• 9) Showcase senior role models who work flexibly, recruit diverse teams and have high employee engagement scores – these are the people you want other managers to emulate.
  • 10) Don’t overlook introverts or make assumptions – actively encourage ‘quieter’ people (who may not talk openly about career aspirations)  to apply for promotions and stretch assignments.

Photograph of HRDs, Talent & Resourcing practitioners with their pledges of how they're going to 'mine' hidden talent

O2

6 pillars of success/what O2 learned:

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  • Target a specific area of the business where there’s a need/desire to recruit more women.
  • Have clear benefits, timelines and costs for setting up – make it easy for the business to say yes
  • Ask for referrals to the programme from employees and partners (this went down ‘really well’ at O2)
  • Assessment centre to be a two-way process and the agenda to kept ‘light’ with lots of networking and senior leadership team to attend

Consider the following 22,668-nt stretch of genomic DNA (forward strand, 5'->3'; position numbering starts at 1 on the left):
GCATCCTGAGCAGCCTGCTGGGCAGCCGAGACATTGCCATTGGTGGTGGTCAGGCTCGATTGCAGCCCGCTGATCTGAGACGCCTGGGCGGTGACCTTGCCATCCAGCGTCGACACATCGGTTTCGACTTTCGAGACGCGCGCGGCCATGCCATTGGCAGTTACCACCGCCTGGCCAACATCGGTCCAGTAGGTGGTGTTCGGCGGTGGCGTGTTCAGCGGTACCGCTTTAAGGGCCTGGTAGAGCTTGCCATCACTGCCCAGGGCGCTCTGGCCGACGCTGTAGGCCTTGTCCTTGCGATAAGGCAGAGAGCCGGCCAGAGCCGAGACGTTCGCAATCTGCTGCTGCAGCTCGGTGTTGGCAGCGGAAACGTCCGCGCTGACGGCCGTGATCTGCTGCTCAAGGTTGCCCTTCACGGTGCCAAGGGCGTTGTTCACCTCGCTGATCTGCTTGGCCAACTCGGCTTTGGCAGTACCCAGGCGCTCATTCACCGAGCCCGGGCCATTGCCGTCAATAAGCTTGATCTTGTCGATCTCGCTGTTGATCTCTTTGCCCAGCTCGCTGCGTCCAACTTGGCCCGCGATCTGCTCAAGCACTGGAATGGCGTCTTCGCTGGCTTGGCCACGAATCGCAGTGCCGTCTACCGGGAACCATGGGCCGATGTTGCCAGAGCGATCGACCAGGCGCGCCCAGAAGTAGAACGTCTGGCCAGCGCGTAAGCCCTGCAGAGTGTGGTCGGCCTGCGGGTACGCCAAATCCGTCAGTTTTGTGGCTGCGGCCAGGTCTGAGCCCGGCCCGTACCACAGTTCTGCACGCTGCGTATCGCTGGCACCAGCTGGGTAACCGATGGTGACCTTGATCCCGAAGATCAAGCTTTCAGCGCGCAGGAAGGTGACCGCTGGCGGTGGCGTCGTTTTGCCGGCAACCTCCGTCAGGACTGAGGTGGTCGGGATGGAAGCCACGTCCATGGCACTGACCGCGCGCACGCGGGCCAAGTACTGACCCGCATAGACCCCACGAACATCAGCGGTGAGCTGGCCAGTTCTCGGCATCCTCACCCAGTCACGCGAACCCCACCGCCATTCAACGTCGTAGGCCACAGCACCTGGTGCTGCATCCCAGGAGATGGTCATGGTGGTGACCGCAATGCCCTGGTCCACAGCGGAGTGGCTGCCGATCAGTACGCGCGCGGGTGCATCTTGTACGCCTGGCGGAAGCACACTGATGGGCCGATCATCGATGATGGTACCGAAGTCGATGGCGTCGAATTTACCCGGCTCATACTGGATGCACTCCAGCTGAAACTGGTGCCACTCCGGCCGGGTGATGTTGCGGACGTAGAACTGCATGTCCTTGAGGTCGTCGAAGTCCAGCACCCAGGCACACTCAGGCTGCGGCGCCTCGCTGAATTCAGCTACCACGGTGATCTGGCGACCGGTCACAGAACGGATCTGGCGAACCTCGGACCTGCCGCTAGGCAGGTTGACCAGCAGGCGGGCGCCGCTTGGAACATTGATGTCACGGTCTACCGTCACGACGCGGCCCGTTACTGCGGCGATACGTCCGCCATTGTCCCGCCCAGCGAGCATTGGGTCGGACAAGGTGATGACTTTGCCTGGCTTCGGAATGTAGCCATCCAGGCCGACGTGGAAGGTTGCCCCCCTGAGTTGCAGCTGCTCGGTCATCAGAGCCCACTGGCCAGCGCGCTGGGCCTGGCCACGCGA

• Be flexible about how the roles work
  • Resourcing and the Diversity & Inclusion teams to work in partnership

A returner programme for your organisation?

The Talent Keeper Specialists have partnered with Inclusivity Partners and developed a returner programme we think beats what’s on the market. If bringing talent back is on your agenda or you’re struggling to meet gender diversity targets, save yourself time, hassle and budget by meeting with us.

Contact Jessica Chivers to arrange a conversation: jc@talentkeepers.co.uk | @TalentKeepers | +44 (0)1727 856169

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Talent Fueller – Allison Page, DLA Piper

Allison Page

Talent Fueller Interview with Allison Page, DLA Piper. “Talent Fueller” is our name for individuals who are working to keep, support and fuel female talent whether part of their role or ‘off the side of their desk.’

Allison Page is a partner in the finance team of global law firm, DLA Piper. She works in the Leeds office, runs a team of around 40 people and is married with two children. Colleagues put Allison forward to be profiled as a Talent Fueller owing to her longstanding commitment to supporting and developing female talent. In this post we’ve picked out some of the golden nuggets of our conversation.